ABC’s George Stephanopoulos, with excitement in his voice, announced a “brand new technology approved just 3 weeks ago by the FDA.” It was a story about a tiny camera inside the coronary arteries – a technology called Optical Coherence Tomography. ABC called it:
• a new “cutting edge device.”
• a “new technology that could save your life”
• a technique providing a “much clearer picture than ever before.”
ABC’s Dr. Richard Besser said it “could help treat people with heart disease.” This had to be a momentary lapse in his medical knowledge since this is not a treatment device but a diagnostic device.
No evidence, no data, was provided in the ABC report.
Finally, at the very end of the piece, after about 3 minutes of breathless awe over the tiny camera and its pretty pictures, Besser addressed the most important question heretofore ignored – “Are outcomes better than with older technology?” And that answer isn’t known.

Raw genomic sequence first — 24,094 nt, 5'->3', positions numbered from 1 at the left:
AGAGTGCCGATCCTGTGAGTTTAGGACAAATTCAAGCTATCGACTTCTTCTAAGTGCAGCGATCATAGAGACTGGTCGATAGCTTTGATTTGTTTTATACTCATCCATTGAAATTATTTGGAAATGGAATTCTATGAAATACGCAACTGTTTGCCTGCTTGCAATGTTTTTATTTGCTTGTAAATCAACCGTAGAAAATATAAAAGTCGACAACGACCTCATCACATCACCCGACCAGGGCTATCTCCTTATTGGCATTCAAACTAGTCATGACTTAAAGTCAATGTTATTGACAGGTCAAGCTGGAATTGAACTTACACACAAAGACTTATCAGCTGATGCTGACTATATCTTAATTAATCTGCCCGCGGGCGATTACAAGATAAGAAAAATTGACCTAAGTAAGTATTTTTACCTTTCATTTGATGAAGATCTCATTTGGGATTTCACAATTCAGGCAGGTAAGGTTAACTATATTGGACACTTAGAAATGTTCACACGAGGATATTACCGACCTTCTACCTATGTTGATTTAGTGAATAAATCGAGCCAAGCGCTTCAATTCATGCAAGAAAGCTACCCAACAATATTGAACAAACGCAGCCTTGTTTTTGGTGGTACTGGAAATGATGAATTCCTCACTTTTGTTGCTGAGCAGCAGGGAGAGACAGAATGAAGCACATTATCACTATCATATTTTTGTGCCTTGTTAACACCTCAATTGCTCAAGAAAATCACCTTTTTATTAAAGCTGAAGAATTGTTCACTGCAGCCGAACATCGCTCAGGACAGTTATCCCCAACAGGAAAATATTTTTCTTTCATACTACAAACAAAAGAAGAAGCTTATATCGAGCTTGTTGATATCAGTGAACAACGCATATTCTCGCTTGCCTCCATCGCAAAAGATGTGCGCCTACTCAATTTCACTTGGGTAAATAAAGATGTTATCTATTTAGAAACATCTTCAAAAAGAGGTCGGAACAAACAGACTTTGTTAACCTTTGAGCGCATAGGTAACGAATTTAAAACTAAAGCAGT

Meantime, blogger Dr. Wes Fisher, who knows a thing or two about the heart as a cardiac electrophysiologist, wrote:
“Please note that this technology has been around since at least 2002. Is it really new? Or is it really that the company’s news of FDA approval is “new?” More importantly, the million dollar question is not if it makes pretty pictures, but rather what does it add to the cost of the procedure and will it improve outcomes?”
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